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Astangov, Mikhail Fedorovich
(pseudonym of M. F. Ruzhnikov). Born Oct. 21 (Nov. 3), 1900, in Warsaw; died Apr. 20, 1965, in Moscow. Soviet actor. People’s Artist of the USSR (1955).
Astangov began his theatrical career in 1920 at the Chaliapin Studio. He worked in the Moscow Theater of the Revolution (1925–27 and 1930–41) and the Mossovet Theater (1943–45). Beginning in 1945 he worked at the Vakhtangov Theater. Astangov’s creative work was closely related to psychological drama. A special combination of elevated emotionality and philosophical reflection characterized his heroes.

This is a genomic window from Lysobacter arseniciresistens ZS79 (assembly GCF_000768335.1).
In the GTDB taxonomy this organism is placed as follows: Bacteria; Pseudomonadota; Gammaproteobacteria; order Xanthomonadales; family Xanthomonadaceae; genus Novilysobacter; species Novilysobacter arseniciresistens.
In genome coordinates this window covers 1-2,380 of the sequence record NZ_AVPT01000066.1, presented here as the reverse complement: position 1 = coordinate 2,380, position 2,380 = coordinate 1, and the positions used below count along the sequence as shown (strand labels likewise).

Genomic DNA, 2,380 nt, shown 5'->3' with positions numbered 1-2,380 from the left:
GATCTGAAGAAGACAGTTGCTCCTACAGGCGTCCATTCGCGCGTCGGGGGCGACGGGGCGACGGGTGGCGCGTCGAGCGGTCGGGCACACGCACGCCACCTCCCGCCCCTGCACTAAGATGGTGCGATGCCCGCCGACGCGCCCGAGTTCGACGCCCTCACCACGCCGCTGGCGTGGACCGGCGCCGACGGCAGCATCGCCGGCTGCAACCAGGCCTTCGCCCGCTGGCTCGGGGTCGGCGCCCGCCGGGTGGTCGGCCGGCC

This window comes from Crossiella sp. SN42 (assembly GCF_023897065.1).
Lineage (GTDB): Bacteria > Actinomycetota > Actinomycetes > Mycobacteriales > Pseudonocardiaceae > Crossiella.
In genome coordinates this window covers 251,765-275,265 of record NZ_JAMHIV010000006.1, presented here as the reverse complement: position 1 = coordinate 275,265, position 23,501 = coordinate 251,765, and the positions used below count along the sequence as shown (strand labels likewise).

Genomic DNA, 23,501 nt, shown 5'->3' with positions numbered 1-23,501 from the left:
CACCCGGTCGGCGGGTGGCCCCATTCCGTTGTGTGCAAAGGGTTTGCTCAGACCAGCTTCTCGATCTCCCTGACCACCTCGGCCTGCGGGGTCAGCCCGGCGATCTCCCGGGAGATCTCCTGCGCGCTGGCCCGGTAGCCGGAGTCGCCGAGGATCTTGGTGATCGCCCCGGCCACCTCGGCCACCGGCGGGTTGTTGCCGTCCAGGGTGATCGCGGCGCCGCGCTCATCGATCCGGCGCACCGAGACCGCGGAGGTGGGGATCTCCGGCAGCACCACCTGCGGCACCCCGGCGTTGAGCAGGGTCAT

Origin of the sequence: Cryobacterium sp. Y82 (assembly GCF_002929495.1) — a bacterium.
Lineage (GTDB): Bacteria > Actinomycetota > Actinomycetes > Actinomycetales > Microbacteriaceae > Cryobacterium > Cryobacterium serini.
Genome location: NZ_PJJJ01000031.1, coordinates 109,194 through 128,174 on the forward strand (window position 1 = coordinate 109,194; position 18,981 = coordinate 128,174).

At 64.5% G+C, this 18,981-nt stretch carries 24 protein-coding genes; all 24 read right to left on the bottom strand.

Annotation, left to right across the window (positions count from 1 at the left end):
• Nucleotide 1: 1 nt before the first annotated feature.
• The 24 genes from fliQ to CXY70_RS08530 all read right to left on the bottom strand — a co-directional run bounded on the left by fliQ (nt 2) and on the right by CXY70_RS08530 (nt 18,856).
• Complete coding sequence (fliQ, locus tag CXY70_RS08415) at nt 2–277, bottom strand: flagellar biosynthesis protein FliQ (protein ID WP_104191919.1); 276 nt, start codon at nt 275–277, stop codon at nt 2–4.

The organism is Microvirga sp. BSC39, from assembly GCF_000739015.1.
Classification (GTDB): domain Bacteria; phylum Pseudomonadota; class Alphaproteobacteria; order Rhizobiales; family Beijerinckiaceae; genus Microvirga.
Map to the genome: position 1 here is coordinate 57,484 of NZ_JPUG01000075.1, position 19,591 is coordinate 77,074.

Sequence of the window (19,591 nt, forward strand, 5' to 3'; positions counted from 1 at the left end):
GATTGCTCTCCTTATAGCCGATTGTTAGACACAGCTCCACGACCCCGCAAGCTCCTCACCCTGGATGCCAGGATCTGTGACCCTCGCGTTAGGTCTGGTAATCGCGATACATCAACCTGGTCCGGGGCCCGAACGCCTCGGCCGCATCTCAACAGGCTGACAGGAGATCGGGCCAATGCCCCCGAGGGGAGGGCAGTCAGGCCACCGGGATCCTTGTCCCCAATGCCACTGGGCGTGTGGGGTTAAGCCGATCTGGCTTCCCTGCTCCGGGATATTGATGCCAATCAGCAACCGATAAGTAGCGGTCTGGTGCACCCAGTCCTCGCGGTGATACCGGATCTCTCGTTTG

Among Astangov’s best roles were the life-asserting and poetical figure of a Communist organizer of the first five-year plan, Grigorii Gai (Pogodin’s My Friend, 1932), the character of Fedor Talanov (Leonov’s Invasion, 1943), and the tragic figure of the humanist Mattias Klauzen, a man of deep spiritual wisdom (Hauptmann’s Before Dawn, 1955). Astangov played the roles of Hamlet and Romeo in Shakespeare’s tragedies and Cyrano de Bergerac in the play of the same name by Rostand (1945). At the same time he created some brilliantly grotesque characters—Kerensky (Korneichuk’s Truth, 1937, and Sel’vinskii’s Big Kirill, 1957) and Hitler (in the film The Battle of Stalingrad). Astangov played the role of Captain Kostia in the film The Prisoners; he played a series of sharply portrayed character roles, such as the newspaper boss Macpherson (The Russian Question) and the German general Enekke (The Third Blow). One of his most interesting motion picture roles was that of Komorovskii in The Dream. Astangov was awarded the State Prize of the USSR (1948, 1950, 1951) and two orders.